Another tragedy, another debate over guns

Wisconsin,USA: In the last six months, America has suffered a rash of mass shootings. Starting with the Aurora theater shootings, on to gunmen opening fire in a Sikh Temple in Wisconsin, by the Texas A&M campus, near New York’s Empire State Building and in an Oregon mall.

Now here we are again. Early reports are of 27 dead, many wounded, several still in critical condition. What we are also hearing again is the litany of all-too-familiar reactions. We call the acts unfathomable, senseless, pure evil, the work of a madman. We remind ourselves that life is fragile and that we should make every second count. We convince ourselves that these acts of violence could happen anywhere, that they do happen in other countries, that they are random, and that they are isolated. We insist that the U.S. murder rate is at a historical low, that Connecticut is a safe state, that Newton is a safe area, and that we are basically safe.
We come together as a community — we stress community — in order to grieve, to pray, and to hail that we will overcome and be strong again.

Let’s be honest. We do not live in a “safe” place. If evidence from the rash of mass shootings in the last few months alone is not enough, a few basic statistics underscore this point. In 2011, more than 9,767 people in Connecticut were victims of violent crime. While most people would never consider Connecticut to be a murder haven of the U.S. by any means, its homicide rate is twice that of Australia, France, Israel, Italy, Switzerland, United Kingdom, and 50 other countries across the world, and many of these homicides are the result of a firearm. Indeed, its murder rate is similar to Pakistan’s, Argentina’s, Chile’s, Cambodia’s and Bolivia’s.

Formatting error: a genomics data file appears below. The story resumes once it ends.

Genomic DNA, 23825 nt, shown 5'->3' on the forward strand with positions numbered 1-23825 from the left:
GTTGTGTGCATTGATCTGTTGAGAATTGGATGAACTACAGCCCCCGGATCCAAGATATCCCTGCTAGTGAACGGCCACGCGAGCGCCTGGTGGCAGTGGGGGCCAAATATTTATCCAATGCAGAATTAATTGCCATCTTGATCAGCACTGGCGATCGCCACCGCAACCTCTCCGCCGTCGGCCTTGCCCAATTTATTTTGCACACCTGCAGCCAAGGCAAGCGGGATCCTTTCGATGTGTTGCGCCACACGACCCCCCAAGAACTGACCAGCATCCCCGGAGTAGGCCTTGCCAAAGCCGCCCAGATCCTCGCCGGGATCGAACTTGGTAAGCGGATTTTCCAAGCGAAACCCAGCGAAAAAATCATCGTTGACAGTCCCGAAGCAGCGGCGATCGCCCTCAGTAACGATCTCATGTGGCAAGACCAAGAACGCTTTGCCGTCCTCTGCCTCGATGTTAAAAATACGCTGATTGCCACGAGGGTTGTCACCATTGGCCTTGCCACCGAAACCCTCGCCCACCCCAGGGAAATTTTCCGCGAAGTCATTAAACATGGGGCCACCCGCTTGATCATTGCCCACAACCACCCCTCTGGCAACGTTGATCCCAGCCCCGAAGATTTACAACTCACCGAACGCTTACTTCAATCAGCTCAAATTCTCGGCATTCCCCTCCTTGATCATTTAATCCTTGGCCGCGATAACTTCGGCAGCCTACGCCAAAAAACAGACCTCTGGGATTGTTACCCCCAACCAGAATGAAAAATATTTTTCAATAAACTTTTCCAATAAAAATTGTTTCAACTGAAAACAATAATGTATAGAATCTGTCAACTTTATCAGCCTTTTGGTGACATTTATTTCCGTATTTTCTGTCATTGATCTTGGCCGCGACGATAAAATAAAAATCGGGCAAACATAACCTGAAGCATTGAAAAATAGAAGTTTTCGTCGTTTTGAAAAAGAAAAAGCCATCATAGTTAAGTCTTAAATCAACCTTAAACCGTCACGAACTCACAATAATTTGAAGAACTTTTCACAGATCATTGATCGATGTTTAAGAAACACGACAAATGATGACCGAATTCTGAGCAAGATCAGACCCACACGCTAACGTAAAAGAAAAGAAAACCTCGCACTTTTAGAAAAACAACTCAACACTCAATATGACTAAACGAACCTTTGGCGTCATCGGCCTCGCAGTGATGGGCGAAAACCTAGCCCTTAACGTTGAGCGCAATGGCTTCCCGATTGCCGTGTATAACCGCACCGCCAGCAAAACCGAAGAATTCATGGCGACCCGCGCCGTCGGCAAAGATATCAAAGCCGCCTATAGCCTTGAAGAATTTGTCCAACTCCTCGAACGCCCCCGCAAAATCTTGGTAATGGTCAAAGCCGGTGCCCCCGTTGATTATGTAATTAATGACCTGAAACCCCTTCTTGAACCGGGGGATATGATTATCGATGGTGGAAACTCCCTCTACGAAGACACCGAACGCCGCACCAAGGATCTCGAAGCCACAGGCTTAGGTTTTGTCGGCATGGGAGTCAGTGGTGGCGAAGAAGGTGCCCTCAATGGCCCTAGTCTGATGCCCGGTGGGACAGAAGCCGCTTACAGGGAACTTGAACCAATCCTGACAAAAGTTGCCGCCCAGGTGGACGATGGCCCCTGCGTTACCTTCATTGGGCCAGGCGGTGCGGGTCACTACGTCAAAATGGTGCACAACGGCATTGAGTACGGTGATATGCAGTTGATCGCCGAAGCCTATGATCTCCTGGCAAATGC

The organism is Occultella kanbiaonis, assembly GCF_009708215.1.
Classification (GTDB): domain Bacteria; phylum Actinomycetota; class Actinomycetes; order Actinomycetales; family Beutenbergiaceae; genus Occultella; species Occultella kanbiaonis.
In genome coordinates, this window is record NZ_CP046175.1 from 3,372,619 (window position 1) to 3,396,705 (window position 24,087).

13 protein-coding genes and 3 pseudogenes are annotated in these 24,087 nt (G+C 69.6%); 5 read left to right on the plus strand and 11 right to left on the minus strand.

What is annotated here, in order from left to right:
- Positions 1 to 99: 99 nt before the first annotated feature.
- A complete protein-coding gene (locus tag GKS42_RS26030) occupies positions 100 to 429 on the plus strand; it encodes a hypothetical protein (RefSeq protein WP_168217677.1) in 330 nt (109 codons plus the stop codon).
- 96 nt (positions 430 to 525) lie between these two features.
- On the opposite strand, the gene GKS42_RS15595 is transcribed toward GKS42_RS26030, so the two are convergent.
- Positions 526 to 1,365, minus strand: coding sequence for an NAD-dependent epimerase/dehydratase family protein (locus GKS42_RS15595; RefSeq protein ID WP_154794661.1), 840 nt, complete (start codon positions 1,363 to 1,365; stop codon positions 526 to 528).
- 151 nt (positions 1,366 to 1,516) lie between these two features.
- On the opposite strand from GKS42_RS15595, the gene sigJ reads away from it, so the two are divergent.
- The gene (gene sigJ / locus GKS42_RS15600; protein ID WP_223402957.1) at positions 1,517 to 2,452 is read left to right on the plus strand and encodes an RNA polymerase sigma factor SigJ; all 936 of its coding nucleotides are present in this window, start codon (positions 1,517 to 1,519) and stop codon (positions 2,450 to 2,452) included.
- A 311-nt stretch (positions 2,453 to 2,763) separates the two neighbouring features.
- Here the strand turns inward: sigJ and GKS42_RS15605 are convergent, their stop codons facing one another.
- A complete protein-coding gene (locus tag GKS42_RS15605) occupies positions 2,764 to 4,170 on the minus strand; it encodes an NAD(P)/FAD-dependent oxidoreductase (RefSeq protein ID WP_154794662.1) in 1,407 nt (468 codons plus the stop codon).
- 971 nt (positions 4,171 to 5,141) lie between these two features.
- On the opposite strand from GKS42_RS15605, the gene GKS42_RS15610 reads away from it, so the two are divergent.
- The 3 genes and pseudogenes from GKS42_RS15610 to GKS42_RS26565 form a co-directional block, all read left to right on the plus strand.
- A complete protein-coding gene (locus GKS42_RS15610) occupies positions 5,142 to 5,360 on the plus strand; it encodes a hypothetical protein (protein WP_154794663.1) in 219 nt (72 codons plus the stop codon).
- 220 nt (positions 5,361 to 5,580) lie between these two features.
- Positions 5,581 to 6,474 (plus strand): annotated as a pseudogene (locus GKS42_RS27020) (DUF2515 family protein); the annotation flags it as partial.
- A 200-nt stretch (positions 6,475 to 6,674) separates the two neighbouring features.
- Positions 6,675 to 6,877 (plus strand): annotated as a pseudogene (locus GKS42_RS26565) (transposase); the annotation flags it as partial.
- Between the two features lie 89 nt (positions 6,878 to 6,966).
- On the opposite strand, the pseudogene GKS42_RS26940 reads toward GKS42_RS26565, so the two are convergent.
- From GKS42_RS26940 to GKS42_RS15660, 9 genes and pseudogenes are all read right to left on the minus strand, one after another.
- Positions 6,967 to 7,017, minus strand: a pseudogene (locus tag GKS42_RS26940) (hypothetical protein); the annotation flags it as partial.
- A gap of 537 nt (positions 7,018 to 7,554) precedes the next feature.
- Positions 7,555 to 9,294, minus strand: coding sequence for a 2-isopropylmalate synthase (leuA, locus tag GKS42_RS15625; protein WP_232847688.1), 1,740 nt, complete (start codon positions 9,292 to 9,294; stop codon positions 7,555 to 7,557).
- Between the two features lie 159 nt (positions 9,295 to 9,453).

Let’s also be honest about another point: Time and time again, with very few exceptions, the profile of the shooter is a young man, usually white, who is failing life, either through job loss, failure at school/college, failure with girls and other relationships, or who has experienced some serious dings to his masculinity. Add some easy access to legal guns and bullets, and when the mental and identity crisis hits, we see these boys taking casualties, whether it is fellow classmates, theater patrons, parents or little kids.
Most probably what will follow in the next few days and weeks will be fruitless debates about gun control, absurd suggestions relating to school security (such as making classrooms out of bulletproof glass), overblown conjecture about the shooter’s mental health problems, and Monday morning quarterbacking from professors, students, friends and neighbors who were not “surprised” that he (allegedly) committed this atrocity.

What I hope happens is that the sense of community that is building right now continues so we can critically use this horrible event to address the problem of lethal violence in all of its forms — the other many, many acts of senseless violence that happen on a daily basis not just in Connecticut but around the entire country as well. This will also require that “pro-Second Amendment” types drop their hyperboles and hypotheticals and contribute scientifically and meaningfully to one point of agreement: If a person wants to purchase a gun for the sole and only purpose of murdering someone, that person should not be able to get a gun, let alone thousands of rounds of ammunition.

This is no longer just a constitutional or law enforcement issue. This is a public health problem.

Last week, Gov. John Hickenlooper stated the time has come to discuss gun control. I hope other governors and the president join the discussion about lethal gun violence in America, and I hope they offer more than the flip condolences and the typical reactions we have heard so far.

Lisa Pasko is an associate professor of criminology at the University of Denver. She teaches a class called “Murder in America,” which covers mass shootings extensively.

Source: Denverpost News

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